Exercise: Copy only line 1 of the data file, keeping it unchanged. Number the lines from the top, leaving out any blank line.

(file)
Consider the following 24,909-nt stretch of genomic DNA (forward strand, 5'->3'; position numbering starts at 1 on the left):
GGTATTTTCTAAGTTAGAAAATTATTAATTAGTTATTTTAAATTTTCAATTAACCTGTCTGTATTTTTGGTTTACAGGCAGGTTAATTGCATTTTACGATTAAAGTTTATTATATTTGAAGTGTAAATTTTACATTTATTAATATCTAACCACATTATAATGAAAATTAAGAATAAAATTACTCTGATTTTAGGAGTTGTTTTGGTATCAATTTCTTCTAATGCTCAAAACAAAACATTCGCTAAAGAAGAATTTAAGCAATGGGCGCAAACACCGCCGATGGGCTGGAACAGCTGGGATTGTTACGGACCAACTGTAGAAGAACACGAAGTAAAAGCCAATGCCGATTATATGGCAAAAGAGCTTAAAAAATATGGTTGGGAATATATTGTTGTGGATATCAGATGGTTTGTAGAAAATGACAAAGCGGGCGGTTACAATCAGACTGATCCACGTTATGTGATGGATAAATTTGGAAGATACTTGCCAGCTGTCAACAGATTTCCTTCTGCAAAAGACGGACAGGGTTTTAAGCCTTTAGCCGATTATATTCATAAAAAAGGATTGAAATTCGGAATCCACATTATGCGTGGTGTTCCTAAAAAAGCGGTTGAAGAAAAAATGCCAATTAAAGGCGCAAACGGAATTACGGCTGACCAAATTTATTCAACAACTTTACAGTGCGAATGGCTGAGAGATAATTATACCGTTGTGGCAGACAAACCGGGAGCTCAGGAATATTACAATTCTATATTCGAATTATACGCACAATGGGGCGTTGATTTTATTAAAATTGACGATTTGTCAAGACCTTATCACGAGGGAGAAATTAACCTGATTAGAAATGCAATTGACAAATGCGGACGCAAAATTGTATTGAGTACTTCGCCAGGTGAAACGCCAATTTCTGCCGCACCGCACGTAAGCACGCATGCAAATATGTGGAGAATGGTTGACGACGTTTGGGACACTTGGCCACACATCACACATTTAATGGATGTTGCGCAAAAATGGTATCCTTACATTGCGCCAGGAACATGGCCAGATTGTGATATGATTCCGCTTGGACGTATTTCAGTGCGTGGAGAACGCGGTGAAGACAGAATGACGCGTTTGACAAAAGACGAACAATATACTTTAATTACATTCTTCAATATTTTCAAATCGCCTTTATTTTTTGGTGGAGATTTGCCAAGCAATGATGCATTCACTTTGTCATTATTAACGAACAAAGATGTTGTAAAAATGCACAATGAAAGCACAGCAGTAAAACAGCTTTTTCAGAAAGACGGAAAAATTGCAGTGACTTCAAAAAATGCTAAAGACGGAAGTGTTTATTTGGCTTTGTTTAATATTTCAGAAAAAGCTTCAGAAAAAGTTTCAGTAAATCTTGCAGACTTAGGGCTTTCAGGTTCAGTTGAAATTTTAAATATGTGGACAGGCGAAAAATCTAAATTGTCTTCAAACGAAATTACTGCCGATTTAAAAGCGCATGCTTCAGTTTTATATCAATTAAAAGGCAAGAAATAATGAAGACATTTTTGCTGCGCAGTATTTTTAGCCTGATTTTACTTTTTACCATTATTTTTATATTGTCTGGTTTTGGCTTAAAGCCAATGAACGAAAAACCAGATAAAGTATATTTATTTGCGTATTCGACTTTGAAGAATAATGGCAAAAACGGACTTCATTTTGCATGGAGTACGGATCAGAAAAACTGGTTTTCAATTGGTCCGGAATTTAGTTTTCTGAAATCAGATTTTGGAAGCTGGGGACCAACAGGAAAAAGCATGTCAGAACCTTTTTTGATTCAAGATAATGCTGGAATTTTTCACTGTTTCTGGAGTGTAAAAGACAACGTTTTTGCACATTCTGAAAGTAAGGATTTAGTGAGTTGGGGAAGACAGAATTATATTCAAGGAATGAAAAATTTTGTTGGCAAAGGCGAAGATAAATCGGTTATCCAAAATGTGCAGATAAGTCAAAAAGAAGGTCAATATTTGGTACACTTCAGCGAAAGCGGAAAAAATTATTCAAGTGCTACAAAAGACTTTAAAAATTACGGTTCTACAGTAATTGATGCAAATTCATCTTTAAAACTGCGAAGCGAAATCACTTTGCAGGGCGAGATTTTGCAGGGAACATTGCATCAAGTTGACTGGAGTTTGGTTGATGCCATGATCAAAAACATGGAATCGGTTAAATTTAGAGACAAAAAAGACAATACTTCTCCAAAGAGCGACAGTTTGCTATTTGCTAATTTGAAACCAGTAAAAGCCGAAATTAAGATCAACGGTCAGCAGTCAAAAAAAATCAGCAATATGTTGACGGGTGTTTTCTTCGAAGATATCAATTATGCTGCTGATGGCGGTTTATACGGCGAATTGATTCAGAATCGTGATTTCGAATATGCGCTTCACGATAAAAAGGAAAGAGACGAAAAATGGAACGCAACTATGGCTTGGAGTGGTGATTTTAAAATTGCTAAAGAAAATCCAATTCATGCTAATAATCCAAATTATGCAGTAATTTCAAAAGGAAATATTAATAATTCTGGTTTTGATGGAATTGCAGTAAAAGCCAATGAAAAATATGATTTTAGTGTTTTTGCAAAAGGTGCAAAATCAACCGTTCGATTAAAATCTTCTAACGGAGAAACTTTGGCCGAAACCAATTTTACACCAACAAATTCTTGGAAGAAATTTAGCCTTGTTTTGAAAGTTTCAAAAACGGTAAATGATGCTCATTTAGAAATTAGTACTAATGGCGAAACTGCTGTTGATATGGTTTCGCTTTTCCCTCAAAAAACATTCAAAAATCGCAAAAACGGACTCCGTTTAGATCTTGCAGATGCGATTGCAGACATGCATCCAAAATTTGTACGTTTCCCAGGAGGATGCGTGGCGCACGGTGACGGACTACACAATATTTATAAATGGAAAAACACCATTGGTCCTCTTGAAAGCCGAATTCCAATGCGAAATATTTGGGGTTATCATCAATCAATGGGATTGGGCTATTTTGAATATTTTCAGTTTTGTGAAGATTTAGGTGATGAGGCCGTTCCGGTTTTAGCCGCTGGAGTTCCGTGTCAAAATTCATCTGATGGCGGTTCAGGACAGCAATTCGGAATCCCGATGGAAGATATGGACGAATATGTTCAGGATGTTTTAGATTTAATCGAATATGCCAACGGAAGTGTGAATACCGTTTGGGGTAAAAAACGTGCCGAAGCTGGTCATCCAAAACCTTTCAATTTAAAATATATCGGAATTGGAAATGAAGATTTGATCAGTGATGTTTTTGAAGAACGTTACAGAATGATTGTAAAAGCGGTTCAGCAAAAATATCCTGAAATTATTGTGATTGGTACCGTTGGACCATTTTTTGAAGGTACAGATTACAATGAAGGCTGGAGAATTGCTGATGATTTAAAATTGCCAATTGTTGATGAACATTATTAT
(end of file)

Consider the following 24,909-nt stretch of genomic DNA (forward strand, 5'->3'; position numbering starts at 1 on the left):